Better Business Bureau (BBB) is issuing an alert today to warn online car shoppers that scammers are posing as phony escrow services in order to defraud consumers out of thousands of dollars.
Internet thieves are now using escrow service fronts with some new twists to steal money and personal identities. The scope and cost of Internet fraud is stunning. For 2007, the Internet Crime Complaint Center processed 219,553 complaints and the Federal Trade Commission (FTC) reported that nearly $526 million was lost via Internet fraud. FTC also reports that 28 percent of online fraud victims sent funds to scammers via hard to track wire transfer services – a favorite tactic of fake escrow services.
“The purpose of an escrow service is to create a safe environment where both the buyer and seller feel comfortable exchanging money and goods knowing they can’t be taken advantage of,” said LeJuan George, BBB spokesperson. “Unfortunately, scammers have realized they can cash in on this type of transaction by creating a facade of trustworthiness as an escrow company.”
Escrow fraud is typically perpetrated through online auctions or classified Web sites. Both eBay and Craigslist have posted warnings to consumers about escrow fraud on their Web sites, but BBB notes, shoppers continue to fall for the scam as the cons become more sophisticated.
Victims of escrow fraud are often shopping online for big-ticket items such as a used car when they come across a deal that is often too-good-to-be-true – perhaps several thousand dollars below the Blue Book cost. When the buyer and seller make contact, the seller recommends using a specific third-party escrow company in order to protect both of their interests. The escrow company contacts the consumers and requires that they wire the payment for the item through Western Union or MoneyGram and then the car will be delivered. After wiring the money, buyers don’t receive the car and usually never hear from the seller or the phony escrow service again.
Recent complaints to the Golden Gate BBB serving the San Francisco Bay area show that escrow fraud scammers are taking increasingly sophisticated steps to instill a sense trust in their victims. Scammers, using the name “Best Auto Trades,” created a complete Web site that explained the escrow process in detail, required the buyer to register through the Web site, and even provided a transaction number and the supposed escrow officer’s contact info.
Fraudsters are also not above appealing to car buyers’ emotions. BBB serving Chicago and BBB in Louisville, serving Western Kentucky, and Southern Indiana were contacted by consumers in late 2007 after seeing an ad on Craigslist offering a car – such as a 2007 Audi – for between $2,900 and $3,500. The seller justified the low cost by claiming it was his son’s, who was recently killed in Iraq. Victims were told that the car was in the possession of USA-Transports – a fake, supposedly Chicago-based service - and that they needed to work with the company to arrange payment and delivery. Some victims thought they were wiring money to USA-Transports to cover shipping fees and other victims were told by USA-Transports to wire payment to a third party that would serve as an escrow service. Despite the fact that USA-Transports provided a tracking number and even called to confirm the scheduled delivery, the car never arrived.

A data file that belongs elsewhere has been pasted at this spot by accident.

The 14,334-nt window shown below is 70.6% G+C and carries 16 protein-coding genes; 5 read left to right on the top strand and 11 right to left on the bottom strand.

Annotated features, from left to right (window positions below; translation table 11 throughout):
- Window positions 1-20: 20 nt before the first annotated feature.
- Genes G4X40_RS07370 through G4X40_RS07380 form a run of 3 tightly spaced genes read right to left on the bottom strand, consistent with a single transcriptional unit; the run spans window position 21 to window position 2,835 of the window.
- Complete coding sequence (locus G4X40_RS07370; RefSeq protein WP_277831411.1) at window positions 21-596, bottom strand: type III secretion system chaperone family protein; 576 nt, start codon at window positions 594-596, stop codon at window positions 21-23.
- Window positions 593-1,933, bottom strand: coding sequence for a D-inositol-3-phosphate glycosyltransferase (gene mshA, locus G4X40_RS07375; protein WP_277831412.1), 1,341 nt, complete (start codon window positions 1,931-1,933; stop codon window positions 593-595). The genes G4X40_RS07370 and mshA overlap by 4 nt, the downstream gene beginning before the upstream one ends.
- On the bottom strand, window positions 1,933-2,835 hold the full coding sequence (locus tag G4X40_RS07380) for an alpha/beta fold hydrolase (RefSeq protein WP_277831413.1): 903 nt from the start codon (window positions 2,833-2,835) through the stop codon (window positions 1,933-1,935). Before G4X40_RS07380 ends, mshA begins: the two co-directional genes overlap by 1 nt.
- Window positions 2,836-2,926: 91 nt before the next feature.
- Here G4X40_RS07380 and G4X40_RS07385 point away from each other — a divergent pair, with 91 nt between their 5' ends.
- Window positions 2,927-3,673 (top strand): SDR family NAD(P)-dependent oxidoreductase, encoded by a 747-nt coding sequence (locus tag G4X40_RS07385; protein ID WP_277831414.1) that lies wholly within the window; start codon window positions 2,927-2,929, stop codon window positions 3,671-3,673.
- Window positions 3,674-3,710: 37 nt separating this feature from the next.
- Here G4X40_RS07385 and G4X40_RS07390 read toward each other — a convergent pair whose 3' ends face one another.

Escrow fraudsters are even resorting to stealing the identity of legitimate companies in order to rip off consumers. Global Payments, Inc. an Atlanta-based business that provides electronic transaction processing, but does not provide escrow services for person-to-person transactions, recently discovered that their identity – including their logo - was being used to perpetuate escrow fraud through Craigslist. The real Global Payments, Inc., has received more than fifty e-mail inquiries from consumers who responded to the Craigslist ad wanting to know why they hadn’t received the car they paid for or wanting to make sure the company did provide escrow service.
“Perpetrators of escrow fraud have learned that every detail they provide and every step they require the buyer to take creates a greater sense of trust in the company,” added George. “These scammers know that the more intricate and complicated the process, the more legitimate it will seem.”
BBB Advice on Avoiding Escrow Fraud
· Buyers should be leery if the seller pressures them into using a particular escrow service and should always check the company out first at www.bbb.org.
· While escrow scammers might devise a company name and set up their own Web site to back up their fraudulent activities, many are resorting to simply stealing the identity of a legitimate company. After checking with BBB, buyers should contact the supposed escrow company directly to ensure it has not been a victim of corporate identity theft.
· A legitimate escrow site will not ask to do a person-to-person money transfer using Western Union. Legitimate escrow companies ask that buyers wire money from their bank account to the company’s bank, and will provide a routing number and account number for their financial institution.
A buyer should confirm that the escrow service is licensed and bonded with the appropriate state agency (usually the state in which the escrow service is located) and avoid using an offshore escrow company.